‘SACHETANA: Against the violence based on witch allegation’ is an independent documentary made by Protection of People’s Rights Nepal (PPR Nepal), a lawyer-lead non-governmental, non-profit organization established in 2002 to advocate and work in the area of human rights and access to justice.
The documentary features interviews of women who have been accused of witchcraft, insightful comments and discussion from lawyers working for PPR Nepal, and first person accounts from witnesses of the witch-hunts. It depicts footage from real incidents of witch hunting and views from experts regarding this severe violence against women, members of the National Human Rights Commission of Nepal, of Nepal Women’s Commission, women’s rights activists, and representatives of the Supreme Court of Nepal, amongst others.
The screening event, at the GHRD offices in The Hague, was very well attended, and was followed by a lively discussion lead by a PPR Nepal human rights activist. After some initial responses to the emotive and challenging content of the film, the discussion turned to appropriate actions and policies to alleviate this problem. As a somewhat fitting nod to the day (the 16th birthday of Pakistani education activist Malala, also ‘Malala Day’), a common theme connecting virtually every comment and idea in the discussion was education.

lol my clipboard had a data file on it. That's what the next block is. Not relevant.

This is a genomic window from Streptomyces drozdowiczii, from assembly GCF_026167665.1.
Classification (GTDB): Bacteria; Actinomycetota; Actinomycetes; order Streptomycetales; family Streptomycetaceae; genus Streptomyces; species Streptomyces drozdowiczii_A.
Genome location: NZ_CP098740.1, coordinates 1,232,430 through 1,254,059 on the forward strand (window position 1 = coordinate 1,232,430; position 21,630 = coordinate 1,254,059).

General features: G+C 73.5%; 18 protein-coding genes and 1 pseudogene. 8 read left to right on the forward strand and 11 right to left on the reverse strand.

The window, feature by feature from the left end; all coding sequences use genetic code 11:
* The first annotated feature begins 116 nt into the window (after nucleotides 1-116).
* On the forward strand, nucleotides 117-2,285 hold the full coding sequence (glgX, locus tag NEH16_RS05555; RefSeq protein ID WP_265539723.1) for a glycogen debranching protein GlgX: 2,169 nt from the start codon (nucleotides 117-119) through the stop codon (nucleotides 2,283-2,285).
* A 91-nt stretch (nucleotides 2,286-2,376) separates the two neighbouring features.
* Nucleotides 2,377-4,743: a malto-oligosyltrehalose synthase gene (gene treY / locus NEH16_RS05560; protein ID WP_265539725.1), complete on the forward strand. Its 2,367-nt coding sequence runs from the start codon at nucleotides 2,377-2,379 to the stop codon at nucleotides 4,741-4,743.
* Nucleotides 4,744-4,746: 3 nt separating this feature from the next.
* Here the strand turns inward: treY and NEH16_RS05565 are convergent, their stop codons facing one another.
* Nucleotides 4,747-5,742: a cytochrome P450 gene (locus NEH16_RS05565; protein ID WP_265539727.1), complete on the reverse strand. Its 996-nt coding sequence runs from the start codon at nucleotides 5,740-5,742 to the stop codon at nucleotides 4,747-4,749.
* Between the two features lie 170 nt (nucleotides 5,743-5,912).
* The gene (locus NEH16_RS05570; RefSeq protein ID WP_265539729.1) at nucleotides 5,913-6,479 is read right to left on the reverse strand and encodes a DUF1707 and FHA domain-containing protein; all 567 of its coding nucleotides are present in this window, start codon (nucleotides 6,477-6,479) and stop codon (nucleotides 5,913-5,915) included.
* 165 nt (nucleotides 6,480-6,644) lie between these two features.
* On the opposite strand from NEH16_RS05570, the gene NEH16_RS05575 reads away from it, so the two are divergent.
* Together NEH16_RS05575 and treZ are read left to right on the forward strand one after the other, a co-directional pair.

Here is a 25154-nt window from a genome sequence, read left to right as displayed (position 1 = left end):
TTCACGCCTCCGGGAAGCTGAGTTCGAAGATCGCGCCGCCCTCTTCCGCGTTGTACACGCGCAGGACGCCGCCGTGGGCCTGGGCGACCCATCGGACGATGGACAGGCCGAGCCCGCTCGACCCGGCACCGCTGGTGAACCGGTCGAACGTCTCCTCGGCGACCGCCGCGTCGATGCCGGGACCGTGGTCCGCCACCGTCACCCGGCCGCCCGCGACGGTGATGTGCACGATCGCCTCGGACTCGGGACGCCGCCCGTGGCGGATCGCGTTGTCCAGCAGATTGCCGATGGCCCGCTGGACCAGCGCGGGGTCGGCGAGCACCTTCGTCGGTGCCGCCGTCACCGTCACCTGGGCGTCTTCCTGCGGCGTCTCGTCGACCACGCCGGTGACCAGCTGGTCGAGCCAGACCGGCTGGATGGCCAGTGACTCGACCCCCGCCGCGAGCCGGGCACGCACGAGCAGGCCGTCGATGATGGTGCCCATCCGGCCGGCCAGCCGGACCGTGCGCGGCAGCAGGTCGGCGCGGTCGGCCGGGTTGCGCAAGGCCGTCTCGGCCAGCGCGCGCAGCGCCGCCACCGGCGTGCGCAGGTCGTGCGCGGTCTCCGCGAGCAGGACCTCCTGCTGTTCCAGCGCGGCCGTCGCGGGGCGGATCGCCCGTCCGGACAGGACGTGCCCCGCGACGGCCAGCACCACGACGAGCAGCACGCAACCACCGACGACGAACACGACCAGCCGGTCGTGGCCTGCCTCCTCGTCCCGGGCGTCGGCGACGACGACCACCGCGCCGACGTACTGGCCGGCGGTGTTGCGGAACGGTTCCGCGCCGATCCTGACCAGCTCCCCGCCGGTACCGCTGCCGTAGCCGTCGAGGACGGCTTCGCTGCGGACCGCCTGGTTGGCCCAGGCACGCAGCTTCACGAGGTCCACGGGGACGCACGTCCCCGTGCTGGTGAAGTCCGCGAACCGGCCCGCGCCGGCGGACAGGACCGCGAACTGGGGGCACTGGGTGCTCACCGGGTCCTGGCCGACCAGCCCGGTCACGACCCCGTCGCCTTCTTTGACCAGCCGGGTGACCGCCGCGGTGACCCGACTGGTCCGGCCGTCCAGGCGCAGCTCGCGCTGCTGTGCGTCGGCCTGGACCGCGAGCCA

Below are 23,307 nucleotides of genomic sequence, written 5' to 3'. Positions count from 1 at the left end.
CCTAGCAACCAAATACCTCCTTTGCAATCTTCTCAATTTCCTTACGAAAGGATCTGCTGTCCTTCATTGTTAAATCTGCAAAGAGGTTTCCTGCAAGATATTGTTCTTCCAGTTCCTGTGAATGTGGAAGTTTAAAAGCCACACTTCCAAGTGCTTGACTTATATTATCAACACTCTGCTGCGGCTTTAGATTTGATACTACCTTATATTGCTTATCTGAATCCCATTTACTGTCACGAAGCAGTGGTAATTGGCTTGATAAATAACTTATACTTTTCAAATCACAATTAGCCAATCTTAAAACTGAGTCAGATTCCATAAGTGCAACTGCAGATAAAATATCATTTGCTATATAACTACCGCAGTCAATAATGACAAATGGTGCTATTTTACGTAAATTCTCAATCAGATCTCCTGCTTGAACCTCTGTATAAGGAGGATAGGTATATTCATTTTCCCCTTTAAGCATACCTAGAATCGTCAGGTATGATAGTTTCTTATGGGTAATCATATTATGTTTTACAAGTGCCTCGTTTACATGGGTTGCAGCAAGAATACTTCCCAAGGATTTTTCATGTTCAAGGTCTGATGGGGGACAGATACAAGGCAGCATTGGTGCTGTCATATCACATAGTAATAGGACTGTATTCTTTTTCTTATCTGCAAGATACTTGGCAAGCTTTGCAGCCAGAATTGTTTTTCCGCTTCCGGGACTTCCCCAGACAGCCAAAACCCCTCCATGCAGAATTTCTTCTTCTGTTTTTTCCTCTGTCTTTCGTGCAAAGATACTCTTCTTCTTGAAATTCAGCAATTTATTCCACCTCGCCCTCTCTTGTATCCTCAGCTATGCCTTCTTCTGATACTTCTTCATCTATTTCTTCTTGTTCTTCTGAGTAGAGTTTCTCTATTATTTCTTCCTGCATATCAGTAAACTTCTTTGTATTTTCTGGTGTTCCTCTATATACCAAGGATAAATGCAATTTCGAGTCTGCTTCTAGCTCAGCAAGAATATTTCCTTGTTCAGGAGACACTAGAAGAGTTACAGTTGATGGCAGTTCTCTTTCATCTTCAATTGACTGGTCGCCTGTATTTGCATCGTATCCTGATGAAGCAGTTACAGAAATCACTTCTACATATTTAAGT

Following the film was an inspirational speech and subsequent discussion lead by the activist, who is involved directly in the remedying the problem of witchcraft allegations in Nepal. Many people were able to learn more about a topic that is relatively unreported in mainstream media, and yet affects so many vulnerable women and their families. The event was mutually beneficial, with the organizations involved benefitting from each other’s valuable input and alternate perspectives.
PPR Nepal estimates the number of witchcraft allegations and hunts at over 100 per year. However, the organization states that lack of reporting or serious acknowledgement from the police mean that true estimates are difficult to obtain and that the number is likely greater than this.
You can find out more about the culture of witchcraft allegations and superstition in Nepal, and the organization itself, by visiting PPR Nepal’s website here.